400 grams (one mole) of C.sub.22 alkyl phenol is charged to a two liter, three-necked round bottom flask fitted with heating mantle, an overhead stirrer, a still head, condenser and collector. 500 mLs of xylene, and 150 mLs of 100 N diluent oilare charged to the round bottom flask. While stirring at 400 rpm, 42 grams (one mole) of LiOH.H.sub.2 O is added at room temperature, then the mixture is heated over one hour to reflux, and maintained at this temperature until water evolution stops. Vacuum is adjusted slowly to 0.5 psia so as to avoid bumping. Distilling continues until all evolution of xylene stops, and some diluent oil begins collecting.

The mixture is next cooled to 90.degree. C., and charged with 20 grams (0.62 mole) sulfur, and 8 grams of 10% formic/90% acetic acid. The reaction mixture is heated to 200.degree. C. at 14.2 psia over three hours and held at this temperaturefor three hours. The vacuum is adjusted to one psia, and the reaction mixture distilled for 0.5 hour.

The mixture is next carboxylated at 150.degree. C. and 14 bar of carbon dioxide pressure. The concentrate is cooled, filtered over diatomaceous earth, and diluted to 125 BN with diluent oil.

Example 5:25 BN Multi-Hydroxy Aromatic Compound

A one mole of C.sub.12 branched alkyl catechol is charged to a two liter, three-necked round bottom flask fitted with heating mantle, an overhead stirrer, a still head, condenser and collector. 500 mLs of xylene, and 150 mLs of 100 N diluent oilare charged to the round bottom flask. While stirring at 400 rpm, 0.2 mole of LiOH.H.sub.2 O is added at room temperature, then the mixture is heated over one hour to reflux at 14.2 psia, and maintained at this temperature until water evolution stops. Vacuum is adjusted slowly to 0.5 psia so as to avoid bumping. Distilling continues until all evolution of xylene stops, and some diluent oil begins collecting. The product is cooled and filtered to afford a bright oil which is diluted with 100 Nneutral oil to 25 BN.

Example 6:125 BN Sulfurized Multi-Hydroxy Aromatic Compound

A four liter vessel with overhead stirrer, vacuum and nitrogen flow is charged with 1500 grams (5.36 moles) of propylene tetramer alkyl catechol, 850 grams of 100 N diluent oil, 273 grams (6.5 moles) of LiOH.H.sub.2 O, 275 grams (8.6 moles) ofsolid sulfur and 63 grams of 10% formic/90% acetic acid. The reaction mixture is heated to 180.degree..degree.C. at 14.2 psia over three hours and held at this temperature for three hours. The vacuum is adjusted to one psia, and the reaction mixturedistilled for 0.5 hour. The concentrate is cooled to 180.degree. C., filtered over diatomaceous earth, and diluted to 125 BN with diluent oil.

Example 7:125 BN Hydroxy Aromatic Sulfonate

To a two liter, 4-necked round bottom flask is added 100 grams methanol, 480 grams xylene, 75 grams (1.75 moles) LiOH.H.sub.2 O. The resulting mixture is stirred for 10 minutes. Afterwards, 266 grams (0.5 mole) of C.sub.20-24 alkylphenoxysulfonic acid [3.1% CaS by Hyamine analysis--prepared in a manner similar to Example One, steps (a) and (b) of U.S. Pat. No. 5,330,663, which is incorporated herein by reference in its entirety for all purposes] is slowly added to the system over abouta 1.5 hour period, while maintaining a maximum temperature of 31.degree. C.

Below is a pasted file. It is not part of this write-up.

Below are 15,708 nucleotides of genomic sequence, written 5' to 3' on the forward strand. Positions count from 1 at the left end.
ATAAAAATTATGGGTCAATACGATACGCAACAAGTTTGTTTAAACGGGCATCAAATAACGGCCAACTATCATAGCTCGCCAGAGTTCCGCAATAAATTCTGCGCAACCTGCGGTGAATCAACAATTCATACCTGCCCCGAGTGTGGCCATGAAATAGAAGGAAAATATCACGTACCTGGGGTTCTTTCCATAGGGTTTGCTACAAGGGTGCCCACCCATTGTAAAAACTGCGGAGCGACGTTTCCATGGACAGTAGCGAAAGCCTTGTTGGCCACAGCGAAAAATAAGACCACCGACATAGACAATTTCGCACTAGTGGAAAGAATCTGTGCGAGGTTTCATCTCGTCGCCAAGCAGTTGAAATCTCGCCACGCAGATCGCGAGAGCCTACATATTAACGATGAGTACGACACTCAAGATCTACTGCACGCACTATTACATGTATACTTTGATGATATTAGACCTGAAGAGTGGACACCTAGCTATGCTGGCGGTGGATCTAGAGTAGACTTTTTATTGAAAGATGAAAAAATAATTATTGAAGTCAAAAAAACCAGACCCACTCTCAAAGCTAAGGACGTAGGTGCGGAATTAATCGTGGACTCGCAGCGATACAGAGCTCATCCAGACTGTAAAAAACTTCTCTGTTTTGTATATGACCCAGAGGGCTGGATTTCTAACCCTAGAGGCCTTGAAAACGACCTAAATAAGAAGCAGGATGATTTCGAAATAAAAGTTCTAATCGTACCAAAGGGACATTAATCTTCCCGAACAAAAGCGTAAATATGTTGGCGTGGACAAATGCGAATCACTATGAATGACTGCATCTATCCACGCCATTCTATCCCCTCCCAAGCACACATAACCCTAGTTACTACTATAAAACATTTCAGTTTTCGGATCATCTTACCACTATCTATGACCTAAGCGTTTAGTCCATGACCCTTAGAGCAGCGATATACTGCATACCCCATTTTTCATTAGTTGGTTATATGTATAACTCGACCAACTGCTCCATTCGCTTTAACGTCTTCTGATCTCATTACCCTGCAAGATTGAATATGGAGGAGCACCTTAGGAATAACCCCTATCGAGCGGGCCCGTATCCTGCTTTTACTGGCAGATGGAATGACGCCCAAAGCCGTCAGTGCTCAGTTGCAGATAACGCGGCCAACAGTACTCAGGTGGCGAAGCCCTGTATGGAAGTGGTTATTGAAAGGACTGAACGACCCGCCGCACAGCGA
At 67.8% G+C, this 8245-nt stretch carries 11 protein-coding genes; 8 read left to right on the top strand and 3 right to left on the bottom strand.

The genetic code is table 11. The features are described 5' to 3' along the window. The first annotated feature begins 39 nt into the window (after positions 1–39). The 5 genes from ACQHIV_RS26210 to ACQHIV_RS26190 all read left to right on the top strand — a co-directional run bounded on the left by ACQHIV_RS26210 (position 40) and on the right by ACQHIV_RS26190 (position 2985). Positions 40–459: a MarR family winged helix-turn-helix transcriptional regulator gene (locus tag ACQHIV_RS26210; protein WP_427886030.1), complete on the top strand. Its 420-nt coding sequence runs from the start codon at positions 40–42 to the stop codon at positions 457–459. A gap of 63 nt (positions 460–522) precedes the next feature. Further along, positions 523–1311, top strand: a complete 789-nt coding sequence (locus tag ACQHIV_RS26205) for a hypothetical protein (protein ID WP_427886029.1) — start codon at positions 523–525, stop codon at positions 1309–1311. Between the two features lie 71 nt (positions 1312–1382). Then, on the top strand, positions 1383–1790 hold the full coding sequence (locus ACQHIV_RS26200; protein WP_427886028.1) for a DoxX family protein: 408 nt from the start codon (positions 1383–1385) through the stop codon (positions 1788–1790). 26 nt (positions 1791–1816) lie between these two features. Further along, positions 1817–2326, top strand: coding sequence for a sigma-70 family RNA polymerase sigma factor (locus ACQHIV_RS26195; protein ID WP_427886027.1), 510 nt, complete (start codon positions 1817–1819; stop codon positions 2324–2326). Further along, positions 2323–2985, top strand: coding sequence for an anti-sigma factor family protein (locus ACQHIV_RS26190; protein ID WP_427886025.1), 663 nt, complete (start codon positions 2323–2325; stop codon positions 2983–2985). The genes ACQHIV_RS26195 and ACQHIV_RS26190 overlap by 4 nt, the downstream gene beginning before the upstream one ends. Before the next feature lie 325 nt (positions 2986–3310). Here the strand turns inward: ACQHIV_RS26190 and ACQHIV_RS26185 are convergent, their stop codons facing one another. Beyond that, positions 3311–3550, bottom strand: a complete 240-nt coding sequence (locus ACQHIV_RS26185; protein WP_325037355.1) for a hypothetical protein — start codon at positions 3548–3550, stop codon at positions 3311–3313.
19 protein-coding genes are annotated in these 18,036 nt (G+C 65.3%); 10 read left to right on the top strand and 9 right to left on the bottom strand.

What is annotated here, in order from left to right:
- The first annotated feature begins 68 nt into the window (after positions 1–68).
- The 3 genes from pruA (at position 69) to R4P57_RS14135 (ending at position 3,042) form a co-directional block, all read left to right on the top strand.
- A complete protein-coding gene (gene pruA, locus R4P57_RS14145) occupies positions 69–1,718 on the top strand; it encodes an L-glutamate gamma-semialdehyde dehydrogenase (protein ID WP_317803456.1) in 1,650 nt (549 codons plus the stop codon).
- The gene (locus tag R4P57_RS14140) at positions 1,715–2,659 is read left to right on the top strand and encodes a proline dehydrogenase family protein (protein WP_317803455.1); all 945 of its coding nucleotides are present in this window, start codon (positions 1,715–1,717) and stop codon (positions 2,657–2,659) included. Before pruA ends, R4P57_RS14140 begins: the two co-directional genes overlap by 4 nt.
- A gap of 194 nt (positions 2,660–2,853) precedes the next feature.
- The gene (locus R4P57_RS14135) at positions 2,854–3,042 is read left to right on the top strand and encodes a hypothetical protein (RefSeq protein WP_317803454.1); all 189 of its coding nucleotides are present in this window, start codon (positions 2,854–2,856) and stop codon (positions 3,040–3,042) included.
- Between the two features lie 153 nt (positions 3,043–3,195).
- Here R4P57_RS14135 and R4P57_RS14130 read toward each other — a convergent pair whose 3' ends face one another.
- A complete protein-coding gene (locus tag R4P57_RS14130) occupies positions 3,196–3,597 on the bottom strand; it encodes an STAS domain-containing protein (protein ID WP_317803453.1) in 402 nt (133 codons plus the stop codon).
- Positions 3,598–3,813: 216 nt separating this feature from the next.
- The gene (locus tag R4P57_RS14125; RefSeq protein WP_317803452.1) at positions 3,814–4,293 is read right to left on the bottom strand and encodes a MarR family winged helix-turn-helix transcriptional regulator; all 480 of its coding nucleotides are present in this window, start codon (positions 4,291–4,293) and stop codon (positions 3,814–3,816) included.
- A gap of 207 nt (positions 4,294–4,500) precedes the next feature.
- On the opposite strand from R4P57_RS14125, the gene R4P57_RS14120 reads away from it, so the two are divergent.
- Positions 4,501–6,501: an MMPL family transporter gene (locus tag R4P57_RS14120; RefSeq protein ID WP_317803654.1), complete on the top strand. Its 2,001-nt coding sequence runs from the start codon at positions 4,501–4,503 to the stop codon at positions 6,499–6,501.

At this point, carbonation is initiated and approximately 27 grams (0.63 moles) of carbon dioxide is added over about three hours. Upon completion of the carbonation step, the system is heated to 93.degree. C. over a two hour period and thenheated to 132.degree. C. over 30 minutes. At this point, 155 grams of diluent oil is added and the system heated to 204.degree. C. over 1.5 hours under vacuum to remove xylene. The resulting solution is filtered over diatomaceous earth and diluted to125 BN with diluent oil.

Example 8:191 BN Calcium/Lithium Phenate/Salicylate Mixture

A four liter round bottom was equipped with a small reflux column able to support a pressure of four bars. The vessel was charged with 875 grams (3.24 moles) of C.sub.12 branched alkylphenol, and 875 grams (2.24 moles) of C.sub.20-24 linearalkylphenol. The mixture was stirred and warmed to 65.degree. C., whereupon 158 grams (2.13 moles) of lime and 19 grams of a 50/50 weight mixture of formic/acetic acid was added. Heating was continued to 165.degree. C. where water distillation began. The temperature was then increased to 220.degree. C. while a vacuum was applied (50 mbar absolute). The reaction was held under these conditions for five hours. The reaction was then cooled to 200.degree. C. and vacuum was broken slowly.

Next, the vessel was purged with carbon dioxide for ten minutes, and the apparatus was put under 3.5 bar of carbon dioxide; about 50 grams were introduced. The assembly was held at these conditions for five hours, then cooled to 165.degree. C.,returned to atmospheric pressure, further cooled to 120.degree. C., and filtered to give a product with a BN of 115.

One Kilogram of this product was then added to a clean 4 liter flask and charged with 56 grams (1.33 moles) of LiOH.H.sub.2 O, 500 grams of 2-ethylhexanol, 0.2 grams of foam inhibitor, and heated to 150.degree. C. within fifteen minutes underagitation. At this point, a vacuum of 50 mbar absolute was applied and the mixture stayed at these conditions for three hours, then heated further to 190.degree. C. for thirty minutes. Vacuum was broken with nitrogen and the product was cooled andfiltered to give a product with 191 BN. The lithium provided 76 BN.